by mlyonsden / October 21, 2011 11:51 AM PDT
In reply to: Kindle scares me. Why?

Second page of settings, Password.

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Password - New!
by mjonczak / October 22, 2011 1:32 AM PDT
In reply to: Password

You'd think with something that important, it would be placed on the FIRST page of settings. Some people don't know that there are other pages after the first.

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What is a thief gonna do?
by spamblocker / October 22, 2011 4:50 AM PDT
In reply to: Kindle scares me. Why?

Worst they can do is order more books to send to that particular Kindle. They can't order a flatscreen, they can't get your credit card number. If they do make some unauthorized purchases, all you have to do is tell Amazon your Kindle was lost stolen. They will ask you when it happened, void any purchases made from that point, refund your account and remove the items from the device the next time it tries to sync. This is a very overblown and hyperbolic criticism of the Kindle.

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(NT) That's pretty bad. Thanks for confirming it.
by R. Proffitt Forum moderator / October 22, 2011 4:58 AM PDT
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Credit cards, spending cash and cell phone in the safe?
by spamblocker / October 22, 2011 4:55 AM PDT
In reply to: Kindle scares me. Why?

Cause each of those is less secure than the Kindle.

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e-reader device
by LostValley / October 14, 2011 9:08 AM PDT
In reply to: E-book choices, oh my!

For your grandmother strongly recommend scalable sizing, size (larger better) of control buttons and battery life. Secondarily the smoothest learning curve and good quick start brochure would be important. User resistance gains ground as we get older.

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reader device for grandmother
by scraft / October 14, 2011 11:43 AM PDT
In reply to: e-reader device

AS a 72 year old grandmother, I chose the Sony E-reader PRS 300 & love it. It is small enough to put in my small purse & travel with it, download books from library, change the size of the print, etc. You need to determine how your grandmother wants to use it. If she only reads at home, she may want a larger version such as Nook Or Kindle. I am "on the go" a lot & then if I have to wait or get delayed, the smaller E-Reader can be taken everywhere & sure saves me from frustration. It is only available in black & white but if grandmother is only reading books, it is relative inexpensive, easy to carry & you don't have to worry about password theft etc.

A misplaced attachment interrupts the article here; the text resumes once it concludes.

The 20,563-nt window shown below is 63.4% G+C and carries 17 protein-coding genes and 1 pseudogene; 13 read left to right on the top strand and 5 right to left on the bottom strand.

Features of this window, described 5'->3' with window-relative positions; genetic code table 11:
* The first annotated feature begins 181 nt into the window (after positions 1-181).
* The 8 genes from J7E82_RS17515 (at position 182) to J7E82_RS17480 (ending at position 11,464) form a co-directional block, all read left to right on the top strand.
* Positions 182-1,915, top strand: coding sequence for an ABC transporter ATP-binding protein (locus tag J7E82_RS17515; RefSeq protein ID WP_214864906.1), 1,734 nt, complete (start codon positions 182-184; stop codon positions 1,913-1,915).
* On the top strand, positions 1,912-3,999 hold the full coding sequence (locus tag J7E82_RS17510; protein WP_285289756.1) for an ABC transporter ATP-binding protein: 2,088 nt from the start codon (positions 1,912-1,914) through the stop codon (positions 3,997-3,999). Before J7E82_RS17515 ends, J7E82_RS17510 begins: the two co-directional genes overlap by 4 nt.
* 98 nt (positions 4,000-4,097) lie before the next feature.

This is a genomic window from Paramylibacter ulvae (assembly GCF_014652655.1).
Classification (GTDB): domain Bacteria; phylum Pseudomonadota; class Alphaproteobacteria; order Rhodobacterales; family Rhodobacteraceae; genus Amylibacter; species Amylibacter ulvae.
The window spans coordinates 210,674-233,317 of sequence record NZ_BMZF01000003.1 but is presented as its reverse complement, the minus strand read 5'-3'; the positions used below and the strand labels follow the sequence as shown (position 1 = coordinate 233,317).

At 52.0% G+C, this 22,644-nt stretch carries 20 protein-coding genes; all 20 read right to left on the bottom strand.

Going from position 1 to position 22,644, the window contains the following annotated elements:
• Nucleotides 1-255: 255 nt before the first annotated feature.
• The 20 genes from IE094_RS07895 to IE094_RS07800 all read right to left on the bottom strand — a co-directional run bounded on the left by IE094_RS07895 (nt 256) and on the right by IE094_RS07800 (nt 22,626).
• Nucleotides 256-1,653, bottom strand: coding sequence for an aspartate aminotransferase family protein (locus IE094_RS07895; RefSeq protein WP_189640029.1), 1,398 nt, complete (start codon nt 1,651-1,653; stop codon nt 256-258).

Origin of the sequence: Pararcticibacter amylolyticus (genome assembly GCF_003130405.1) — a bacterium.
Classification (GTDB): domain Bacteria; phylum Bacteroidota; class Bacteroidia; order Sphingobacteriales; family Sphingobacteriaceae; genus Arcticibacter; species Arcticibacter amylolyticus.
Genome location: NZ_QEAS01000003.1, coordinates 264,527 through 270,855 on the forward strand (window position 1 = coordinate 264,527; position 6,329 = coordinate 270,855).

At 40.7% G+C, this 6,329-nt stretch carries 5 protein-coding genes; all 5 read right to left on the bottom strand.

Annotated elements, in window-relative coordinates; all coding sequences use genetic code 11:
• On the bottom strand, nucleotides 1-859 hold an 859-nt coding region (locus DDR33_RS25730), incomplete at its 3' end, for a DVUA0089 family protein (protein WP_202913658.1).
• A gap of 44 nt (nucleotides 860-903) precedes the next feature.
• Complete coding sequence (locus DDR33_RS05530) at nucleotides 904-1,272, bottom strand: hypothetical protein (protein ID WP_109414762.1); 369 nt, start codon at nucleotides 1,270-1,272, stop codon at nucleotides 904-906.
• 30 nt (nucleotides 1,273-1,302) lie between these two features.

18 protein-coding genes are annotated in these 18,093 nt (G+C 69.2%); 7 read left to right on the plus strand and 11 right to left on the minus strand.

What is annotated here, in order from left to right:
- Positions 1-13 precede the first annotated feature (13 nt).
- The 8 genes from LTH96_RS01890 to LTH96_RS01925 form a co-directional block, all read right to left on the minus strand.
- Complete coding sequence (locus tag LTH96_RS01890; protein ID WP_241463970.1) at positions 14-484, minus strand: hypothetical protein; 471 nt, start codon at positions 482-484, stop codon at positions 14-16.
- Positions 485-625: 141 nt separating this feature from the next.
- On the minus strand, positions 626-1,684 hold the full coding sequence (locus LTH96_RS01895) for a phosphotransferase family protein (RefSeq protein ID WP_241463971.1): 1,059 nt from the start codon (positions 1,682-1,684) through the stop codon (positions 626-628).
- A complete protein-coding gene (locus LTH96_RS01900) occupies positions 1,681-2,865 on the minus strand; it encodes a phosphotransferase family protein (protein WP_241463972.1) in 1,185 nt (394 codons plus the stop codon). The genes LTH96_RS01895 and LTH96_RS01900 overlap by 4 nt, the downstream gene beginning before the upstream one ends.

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Sony E-reader PRS 300
by lorryfran / October 21, 2011 12:58 PM PDT

One of the main issues with this reader is if the battery dies it has to be sent to Sony to have it replaced.
Also doesn't hold as many books as the Kindle.

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Use a Cell Phone
by chatman3 / October 14, 2011 9:14 AM PDT
In reply to: E-book choices, oh my!

I read everything on my phone, and you can always vary the font size if you are long sighted. Is an e-reader really necessary?

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A cell phone is NOT an e-reader
by 4Denise / October 14, 2011 10:39 AM PDT
In reply to: Use a Cell Phone

You might be satisfied, but anyone who does any real reading will never be. Also, the screen size is a major problem for older eyes.

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Kindle works well on cell phones
by triniwebdiva / October 21, 2011 11:28 PM PDT

I've been reading using the Kindle app for years. I loved using it on my iPhone, and now I use it on my HTC Android phone. I am defiinitely a "real" reader, I read several books per week, and have no problem. I also use it for academic papers and text books for reference when I'm teaching my classes (I am a University lecturer) I'm 46 and use reading glasses, but as I can adjust the size of the font, it's much easier.

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A kindle is perfect.
by strzhills / October 14, 2011 9:28 AM PDT
In reply to: E-book choices, oh my!

We have three Kindles in my family and all of us love it. I rarely buy books on it, but go through Amazon on my laptop. If we don't know the book, we download a 'sample' onto the Kindle, read that, and then buy with one click on the Kindle itself. Amazon gives a synopsis and then reviews of your prospective book, which I find an excellent system. The Kindle instructions are very easy to understand.